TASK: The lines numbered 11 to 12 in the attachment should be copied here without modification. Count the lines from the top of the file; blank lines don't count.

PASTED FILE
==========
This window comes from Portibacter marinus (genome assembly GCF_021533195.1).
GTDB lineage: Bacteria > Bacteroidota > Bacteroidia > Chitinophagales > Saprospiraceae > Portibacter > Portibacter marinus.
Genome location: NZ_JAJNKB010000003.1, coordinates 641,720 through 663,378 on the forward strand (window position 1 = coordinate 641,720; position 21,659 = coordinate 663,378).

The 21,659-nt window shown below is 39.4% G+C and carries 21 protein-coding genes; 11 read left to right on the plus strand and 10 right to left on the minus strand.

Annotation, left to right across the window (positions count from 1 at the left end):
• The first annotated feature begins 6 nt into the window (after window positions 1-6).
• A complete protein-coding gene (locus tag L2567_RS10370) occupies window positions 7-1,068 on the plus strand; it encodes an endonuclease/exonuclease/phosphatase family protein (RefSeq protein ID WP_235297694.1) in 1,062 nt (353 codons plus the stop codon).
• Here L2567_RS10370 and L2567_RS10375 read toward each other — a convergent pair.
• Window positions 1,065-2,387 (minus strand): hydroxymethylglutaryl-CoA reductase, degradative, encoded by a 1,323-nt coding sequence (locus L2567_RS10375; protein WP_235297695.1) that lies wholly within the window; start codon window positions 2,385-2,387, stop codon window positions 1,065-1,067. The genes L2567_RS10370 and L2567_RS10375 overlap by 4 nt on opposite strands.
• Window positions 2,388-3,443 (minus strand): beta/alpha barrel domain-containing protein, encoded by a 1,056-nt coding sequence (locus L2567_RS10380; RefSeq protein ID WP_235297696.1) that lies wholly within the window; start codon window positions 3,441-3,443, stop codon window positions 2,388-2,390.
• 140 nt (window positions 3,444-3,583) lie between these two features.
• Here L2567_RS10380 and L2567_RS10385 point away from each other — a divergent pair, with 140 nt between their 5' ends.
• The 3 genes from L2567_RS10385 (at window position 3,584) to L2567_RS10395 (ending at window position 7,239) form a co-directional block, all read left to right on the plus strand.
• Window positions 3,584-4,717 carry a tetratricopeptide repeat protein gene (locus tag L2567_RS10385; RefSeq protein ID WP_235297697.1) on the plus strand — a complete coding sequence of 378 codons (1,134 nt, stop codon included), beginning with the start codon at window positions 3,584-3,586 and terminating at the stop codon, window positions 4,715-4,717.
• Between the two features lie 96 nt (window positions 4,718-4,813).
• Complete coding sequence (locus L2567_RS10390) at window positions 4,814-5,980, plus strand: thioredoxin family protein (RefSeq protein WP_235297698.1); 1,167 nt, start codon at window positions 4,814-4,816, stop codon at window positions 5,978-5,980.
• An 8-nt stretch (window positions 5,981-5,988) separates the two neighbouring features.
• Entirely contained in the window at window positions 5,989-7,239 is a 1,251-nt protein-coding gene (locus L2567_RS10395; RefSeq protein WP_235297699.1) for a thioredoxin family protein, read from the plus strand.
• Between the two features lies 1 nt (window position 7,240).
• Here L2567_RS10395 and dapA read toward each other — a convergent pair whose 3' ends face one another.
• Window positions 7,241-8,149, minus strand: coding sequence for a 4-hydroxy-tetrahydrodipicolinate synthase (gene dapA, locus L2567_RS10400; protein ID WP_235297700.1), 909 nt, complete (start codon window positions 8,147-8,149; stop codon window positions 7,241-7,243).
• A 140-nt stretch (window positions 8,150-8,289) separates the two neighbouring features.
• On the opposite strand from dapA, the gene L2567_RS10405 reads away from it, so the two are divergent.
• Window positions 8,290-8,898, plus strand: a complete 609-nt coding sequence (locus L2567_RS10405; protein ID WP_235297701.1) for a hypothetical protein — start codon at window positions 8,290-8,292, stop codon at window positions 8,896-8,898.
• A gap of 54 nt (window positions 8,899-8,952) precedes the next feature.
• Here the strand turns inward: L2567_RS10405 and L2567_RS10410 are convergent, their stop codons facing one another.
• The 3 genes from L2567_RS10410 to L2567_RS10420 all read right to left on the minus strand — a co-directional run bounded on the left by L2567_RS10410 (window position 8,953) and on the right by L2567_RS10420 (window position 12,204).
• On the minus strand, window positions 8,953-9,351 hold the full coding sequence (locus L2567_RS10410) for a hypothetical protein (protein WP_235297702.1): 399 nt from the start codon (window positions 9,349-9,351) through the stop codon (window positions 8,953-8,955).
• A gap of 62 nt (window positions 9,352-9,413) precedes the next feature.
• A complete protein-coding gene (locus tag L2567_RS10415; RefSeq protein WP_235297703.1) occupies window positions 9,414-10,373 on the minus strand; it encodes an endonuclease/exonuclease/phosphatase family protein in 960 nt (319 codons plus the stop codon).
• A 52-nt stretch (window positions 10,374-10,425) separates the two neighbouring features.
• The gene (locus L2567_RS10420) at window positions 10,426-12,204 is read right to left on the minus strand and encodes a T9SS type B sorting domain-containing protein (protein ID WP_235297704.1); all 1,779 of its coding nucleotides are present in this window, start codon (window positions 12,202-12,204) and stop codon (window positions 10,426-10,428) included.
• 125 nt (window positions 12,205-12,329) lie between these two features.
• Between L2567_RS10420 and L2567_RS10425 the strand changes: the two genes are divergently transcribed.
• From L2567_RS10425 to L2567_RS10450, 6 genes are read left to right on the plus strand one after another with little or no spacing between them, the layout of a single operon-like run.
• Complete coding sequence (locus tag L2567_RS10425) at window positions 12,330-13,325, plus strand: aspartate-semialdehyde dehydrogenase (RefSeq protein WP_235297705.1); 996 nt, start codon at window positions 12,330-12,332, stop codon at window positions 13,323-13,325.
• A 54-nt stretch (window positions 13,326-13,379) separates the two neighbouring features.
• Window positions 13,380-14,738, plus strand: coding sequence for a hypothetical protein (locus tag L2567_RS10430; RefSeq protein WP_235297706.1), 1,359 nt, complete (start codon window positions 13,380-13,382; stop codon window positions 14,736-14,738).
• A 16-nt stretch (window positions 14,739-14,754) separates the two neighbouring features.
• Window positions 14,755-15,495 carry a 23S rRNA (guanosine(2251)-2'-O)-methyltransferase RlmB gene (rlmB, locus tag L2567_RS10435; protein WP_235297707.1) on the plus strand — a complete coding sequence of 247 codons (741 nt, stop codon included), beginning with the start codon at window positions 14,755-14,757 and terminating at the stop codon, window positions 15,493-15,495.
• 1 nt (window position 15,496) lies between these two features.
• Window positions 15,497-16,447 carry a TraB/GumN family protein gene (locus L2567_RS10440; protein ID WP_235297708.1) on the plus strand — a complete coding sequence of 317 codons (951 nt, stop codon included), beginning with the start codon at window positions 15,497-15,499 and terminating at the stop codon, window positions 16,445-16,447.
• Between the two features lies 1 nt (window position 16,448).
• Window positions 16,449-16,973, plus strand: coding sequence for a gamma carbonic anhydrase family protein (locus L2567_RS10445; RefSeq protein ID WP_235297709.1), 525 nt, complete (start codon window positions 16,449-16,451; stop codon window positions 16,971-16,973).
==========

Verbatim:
• 140 nt (window positions 3,444-3,583) lie between these two features.
• Here L2567_RS10380 and L2567_RS10385 point away from each other — a divergent pair, with 140 nt between their 5' ends.